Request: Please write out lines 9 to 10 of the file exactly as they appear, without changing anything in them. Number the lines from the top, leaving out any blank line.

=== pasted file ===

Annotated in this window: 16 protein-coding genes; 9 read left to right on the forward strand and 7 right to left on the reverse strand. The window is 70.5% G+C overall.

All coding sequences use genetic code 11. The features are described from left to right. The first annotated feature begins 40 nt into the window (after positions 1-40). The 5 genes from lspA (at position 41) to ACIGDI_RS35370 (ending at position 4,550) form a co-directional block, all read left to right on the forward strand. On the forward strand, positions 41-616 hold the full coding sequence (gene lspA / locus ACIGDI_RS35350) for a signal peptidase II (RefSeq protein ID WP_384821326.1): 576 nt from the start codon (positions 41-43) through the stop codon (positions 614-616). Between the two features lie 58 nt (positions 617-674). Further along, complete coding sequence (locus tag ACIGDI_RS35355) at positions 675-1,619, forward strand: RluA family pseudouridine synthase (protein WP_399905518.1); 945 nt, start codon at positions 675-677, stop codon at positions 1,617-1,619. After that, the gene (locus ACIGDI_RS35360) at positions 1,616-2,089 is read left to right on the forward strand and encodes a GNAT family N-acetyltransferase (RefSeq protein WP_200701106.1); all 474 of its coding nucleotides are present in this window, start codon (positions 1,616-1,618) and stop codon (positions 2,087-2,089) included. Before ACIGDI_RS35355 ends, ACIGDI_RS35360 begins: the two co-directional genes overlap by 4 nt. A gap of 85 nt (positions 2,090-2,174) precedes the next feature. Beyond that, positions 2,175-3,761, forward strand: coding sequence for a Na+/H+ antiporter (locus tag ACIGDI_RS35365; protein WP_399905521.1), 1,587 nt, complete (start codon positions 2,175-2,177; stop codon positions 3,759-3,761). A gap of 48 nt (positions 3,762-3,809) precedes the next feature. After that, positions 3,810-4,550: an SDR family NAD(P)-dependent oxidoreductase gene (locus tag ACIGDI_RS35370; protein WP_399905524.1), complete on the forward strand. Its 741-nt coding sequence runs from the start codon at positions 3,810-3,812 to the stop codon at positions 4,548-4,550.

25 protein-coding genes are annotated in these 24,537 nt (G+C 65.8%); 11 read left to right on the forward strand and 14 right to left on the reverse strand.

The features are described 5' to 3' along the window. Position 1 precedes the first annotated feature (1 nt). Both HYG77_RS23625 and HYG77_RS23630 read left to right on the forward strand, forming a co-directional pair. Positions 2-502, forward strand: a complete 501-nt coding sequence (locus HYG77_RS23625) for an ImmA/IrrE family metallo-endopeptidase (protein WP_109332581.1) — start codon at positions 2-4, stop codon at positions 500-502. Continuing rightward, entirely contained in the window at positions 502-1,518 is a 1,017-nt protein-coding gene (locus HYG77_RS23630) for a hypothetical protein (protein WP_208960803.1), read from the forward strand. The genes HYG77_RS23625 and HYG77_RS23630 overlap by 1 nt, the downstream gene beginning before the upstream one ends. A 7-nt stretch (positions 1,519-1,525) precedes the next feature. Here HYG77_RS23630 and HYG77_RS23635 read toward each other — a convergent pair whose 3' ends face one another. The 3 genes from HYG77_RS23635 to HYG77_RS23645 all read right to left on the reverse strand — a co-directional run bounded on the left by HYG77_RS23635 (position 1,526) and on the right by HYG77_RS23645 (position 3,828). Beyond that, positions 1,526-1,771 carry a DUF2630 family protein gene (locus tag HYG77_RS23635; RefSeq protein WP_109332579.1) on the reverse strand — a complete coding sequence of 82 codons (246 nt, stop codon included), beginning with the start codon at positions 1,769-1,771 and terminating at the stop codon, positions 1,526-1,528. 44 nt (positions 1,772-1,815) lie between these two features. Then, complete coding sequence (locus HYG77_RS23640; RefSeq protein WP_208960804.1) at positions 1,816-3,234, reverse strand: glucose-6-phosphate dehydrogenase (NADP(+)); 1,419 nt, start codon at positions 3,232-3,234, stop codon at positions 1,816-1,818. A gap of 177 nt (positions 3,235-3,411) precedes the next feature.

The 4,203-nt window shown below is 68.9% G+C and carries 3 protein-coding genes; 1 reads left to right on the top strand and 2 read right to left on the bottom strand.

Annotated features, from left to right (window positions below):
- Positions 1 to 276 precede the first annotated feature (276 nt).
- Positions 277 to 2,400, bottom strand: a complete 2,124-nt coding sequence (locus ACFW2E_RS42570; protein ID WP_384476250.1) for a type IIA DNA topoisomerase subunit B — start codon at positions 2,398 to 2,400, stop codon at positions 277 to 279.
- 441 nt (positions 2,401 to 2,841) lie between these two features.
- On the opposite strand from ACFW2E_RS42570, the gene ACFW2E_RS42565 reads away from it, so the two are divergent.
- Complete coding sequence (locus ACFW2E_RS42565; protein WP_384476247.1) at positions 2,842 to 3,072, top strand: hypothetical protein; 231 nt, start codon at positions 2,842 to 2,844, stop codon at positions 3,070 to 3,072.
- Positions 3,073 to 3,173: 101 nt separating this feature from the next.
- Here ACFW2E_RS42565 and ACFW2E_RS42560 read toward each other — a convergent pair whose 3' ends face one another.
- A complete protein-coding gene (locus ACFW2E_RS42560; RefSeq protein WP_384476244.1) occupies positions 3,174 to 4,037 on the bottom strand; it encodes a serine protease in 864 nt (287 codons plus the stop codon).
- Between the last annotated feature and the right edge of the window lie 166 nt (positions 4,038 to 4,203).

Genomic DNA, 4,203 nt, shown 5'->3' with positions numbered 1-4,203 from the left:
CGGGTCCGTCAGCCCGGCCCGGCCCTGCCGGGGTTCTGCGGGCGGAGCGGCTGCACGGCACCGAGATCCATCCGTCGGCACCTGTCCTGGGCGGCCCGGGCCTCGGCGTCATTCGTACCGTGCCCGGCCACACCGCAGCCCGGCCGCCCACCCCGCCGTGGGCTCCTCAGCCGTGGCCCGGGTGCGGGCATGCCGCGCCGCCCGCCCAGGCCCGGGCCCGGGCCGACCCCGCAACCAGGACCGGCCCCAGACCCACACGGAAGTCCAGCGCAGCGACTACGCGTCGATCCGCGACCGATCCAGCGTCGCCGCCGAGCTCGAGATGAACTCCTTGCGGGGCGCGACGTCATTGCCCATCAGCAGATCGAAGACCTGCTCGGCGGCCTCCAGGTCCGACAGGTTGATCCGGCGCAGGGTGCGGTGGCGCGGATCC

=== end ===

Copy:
- 441 nt (positions 2,401 to 2,841) lie between these two features.
- On the opposite strand from ACFW2E_RS42570, the gene ACFW2E_RS42565 reads away from it, so the two are divergent.